Cleaning your home is a tedious task that few people love doing. However, it’s important for health reasons to keep your home clean. So if you live in fear of unexpected guests, read our common mistakes people make when cleaning their homes, so you can get the job done more quickly and make it less of a chore.
Not cleaning up after yourself
We’ve all been there, long day at work or with the kids and suddenly the wine appeals more than a quick tidy up. But tidying up after yourself or a quick once over before bed really does make the difference. It’s a habit worth forming.
Clothes in a pile or strewn everywhere are common, especially when you have kids. But it’s the easier way to make the room look messy and they can attract bugs and dust. One tip would be to put dirty clothes in a wash bin and clean clothes into a wash basket for putting away. Even that half-way point is better than the floor and can transform the mess.
Leaving dishes or leftover food out in the kitchen is a similar mistake. This can attract ants and flies, but also creates an unpleasant smells and odours. And if you have pets in your home, they might find cleaning the plates for you hard to resist. A good habit would be to do this as soon as you’ve finished eating before you find comfort in the sofa.
The more difficult thing to do is to try and tidy the house before bedtime. Often we are too tired, but if you can it reduces the workload of a big clean. Ideally, each night before the kids go to bed, it would be great to get them to help tidy up and put toys away to encourage that behaviour for the future. Tidy up time is commonplace in nurseries and pre-schools, so age should not be a barrier.
Leaving your sink full of dirty dishes
It’s easily done, and the best motivation to do this daily is understanding what happens when left to fester.
If you leave dishes in the sink, yeast and mould will start to form and can cause stains or mildew. Which makes it harder to properly clean them because they’re already coated with bacteria. Leaving dishes in water can speed up the bacteria build up, meaning after washing up you will contaminate the rest of the kitchen and beyond as you move around.
To avoid this problem, do try and wash up daily. If they have been left for a few days, it would be best to use scolding hot water and anti-bacterial wash to sanitise the dishes before a standard clean. But it’s always good to hand wash in highest temperature that is bearable, and scrub rather than wipe. And it’s vital to use a clean dishcloth.
Dishes washed in a dishwater come out cleaner, and can also be stored safer as enclosed.
Tip – microwave your clothes and sponges to kill bacteria.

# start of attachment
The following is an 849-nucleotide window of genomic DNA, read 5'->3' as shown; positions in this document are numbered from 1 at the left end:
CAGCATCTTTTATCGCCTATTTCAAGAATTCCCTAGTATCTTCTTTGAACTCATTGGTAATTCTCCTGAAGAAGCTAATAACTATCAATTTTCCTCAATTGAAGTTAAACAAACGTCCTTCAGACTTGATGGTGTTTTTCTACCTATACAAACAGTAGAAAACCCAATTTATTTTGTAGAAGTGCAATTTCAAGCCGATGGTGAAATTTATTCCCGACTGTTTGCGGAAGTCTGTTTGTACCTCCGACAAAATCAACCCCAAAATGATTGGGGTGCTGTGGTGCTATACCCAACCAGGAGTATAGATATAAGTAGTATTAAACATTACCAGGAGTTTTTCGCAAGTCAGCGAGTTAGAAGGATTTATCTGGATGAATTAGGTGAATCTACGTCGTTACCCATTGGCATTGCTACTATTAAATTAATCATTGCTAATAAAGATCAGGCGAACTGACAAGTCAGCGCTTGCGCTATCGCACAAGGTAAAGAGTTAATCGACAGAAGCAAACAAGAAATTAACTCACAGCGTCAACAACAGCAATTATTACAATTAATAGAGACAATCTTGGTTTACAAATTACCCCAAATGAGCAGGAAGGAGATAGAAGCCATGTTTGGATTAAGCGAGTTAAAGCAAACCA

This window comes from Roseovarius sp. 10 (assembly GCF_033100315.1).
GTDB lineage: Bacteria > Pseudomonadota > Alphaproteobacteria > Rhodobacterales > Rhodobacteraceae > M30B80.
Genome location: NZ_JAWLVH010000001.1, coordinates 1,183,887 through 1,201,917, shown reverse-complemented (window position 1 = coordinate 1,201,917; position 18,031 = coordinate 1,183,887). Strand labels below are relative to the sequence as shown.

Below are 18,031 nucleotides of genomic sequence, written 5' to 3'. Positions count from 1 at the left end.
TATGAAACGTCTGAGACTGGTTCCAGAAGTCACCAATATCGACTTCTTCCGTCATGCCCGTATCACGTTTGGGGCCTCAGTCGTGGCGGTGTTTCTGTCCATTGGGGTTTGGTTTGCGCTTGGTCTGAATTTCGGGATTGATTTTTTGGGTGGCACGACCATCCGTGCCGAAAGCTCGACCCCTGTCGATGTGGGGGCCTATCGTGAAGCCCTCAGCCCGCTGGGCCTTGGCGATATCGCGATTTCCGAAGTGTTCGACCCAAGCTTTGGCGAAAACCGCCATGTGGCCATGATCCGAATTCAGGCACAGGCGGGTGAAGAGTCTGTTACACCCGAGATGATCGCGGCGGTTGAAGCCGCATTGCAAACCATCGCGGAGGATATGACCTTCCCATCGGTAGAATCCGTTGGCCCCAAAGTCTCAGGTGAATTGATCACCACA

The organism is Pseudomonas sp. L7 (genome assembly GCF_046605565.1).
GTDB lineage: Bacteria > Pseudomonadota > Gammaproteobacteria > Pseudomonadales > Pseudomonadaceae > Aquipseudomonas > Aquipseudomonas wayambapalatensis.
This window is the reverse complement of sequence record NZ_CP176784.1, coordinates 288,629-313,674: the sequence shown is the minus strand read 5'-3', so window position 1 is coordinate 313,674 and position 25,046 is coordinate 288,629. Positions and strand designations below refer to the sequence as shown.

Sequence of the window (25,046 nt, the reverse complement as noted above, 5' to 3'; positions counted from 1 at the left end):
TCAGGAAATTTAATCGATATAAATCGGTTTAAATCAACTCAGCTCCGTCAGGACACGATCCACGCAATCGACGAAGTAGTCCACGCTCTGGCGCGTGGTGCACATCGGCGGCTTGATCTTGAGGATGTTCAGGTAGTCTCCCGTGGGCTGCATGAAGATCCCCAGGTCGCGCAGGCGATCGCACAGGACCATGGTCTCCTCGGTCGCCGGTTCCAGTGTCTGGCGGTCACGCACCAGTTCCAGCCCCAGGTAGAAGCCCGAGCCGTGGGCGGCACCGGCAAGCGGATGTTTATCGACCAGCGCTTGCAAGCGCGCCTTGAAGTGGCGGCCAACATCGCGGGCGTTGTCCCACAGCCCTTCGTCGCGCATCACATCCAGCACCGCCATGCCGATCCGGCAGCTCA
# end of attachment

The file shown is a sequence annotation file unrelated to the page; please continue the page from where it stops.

Leaving smelly rubbish on the bottom of the bin
Rubbish bins in the kitchen avoid the need to regularly go to the outside refuse bin. Often the main collection point of food waste, even with bin-liners the bottom of the bin can collect all sorts of germs and bacteria.
Often excess food finds it way there too, so it’s good to clean it out regularly for sanitation and to reduce odours.
If you live alone you may find out that you don’t change your bin often enough to stop the kitchen smelling. You could user a dryer sheet, fragrant oils, baking soda or get a compost bin for food waste.
Not Using the Correct Cleaning Products
We all have our favourite cleaning sprays, which are likely to be used for all. But every surface that you clean needs a different type of cleaner. The best kitchen cleaners have grease removal properties, and all metal work needs something like Viakal. The best bathroom sprays contain bleach, and again taps and showers should be cleaned with limescale removers.
For windows, there are specific products to stop streaking. Carpets need material-focused cleaners, and this can vary on your product as some are bleach cleanable carpets while others will stain.
There are a whole range of cleaning products for all purposes, and it’s worth reading all labels and instructions to best match.
Leaving wet clothes in the washing machine
We’re all guilty of this one, it’s easy to forget the wash cycle has finished. This may not seem like a big deal, but there is a good chance that after too long they will start smelling. Eventually mildew or mould will grow.
Using the same towels over and over again
When you use the same towel over and over again without washing them, bacteria builds up in the fibres of the towel. This build-up of bacteria can lead to a bad smell and spread bacteria around the house.
To avoid this, always change your towels frequently. Experts recommend hand towels are changed daily, whereas bath towels could be weekly.
Not shaking out your bed linens before using them
Shaking out your sheets before you put them on your bed can remove excess dust and debris. It only takes a few seconds and will make your bed more comfortable to sleep in.
Not Using A Vacuum Cleaner
Many people don’t vacuum their carpets as often as they should, meaning allergens and pollutants will accumulate over time.
Hoovers are great for picking up dirt, allergens, and hair from your carpet. You can use special attachments to suck up pet hair or collect large pieces of debris that a standard suction miss.
Ideally, you should be hoovering once a week minimum, although this would depend how often the house is used. House dust is made up of skin cells, hair, fibres, bacteria, bugs, soil, etc. So if if everyone is out all day it builds up less. Either way, vacuuming improves the air quality, especially for infants who are at floor level.
In summary, the key to overcoming this is routine. Tidying up as you go makes the big cleans easier, which is important as they should be done weekly. It will seem less overwhelming if you keep on top of it though.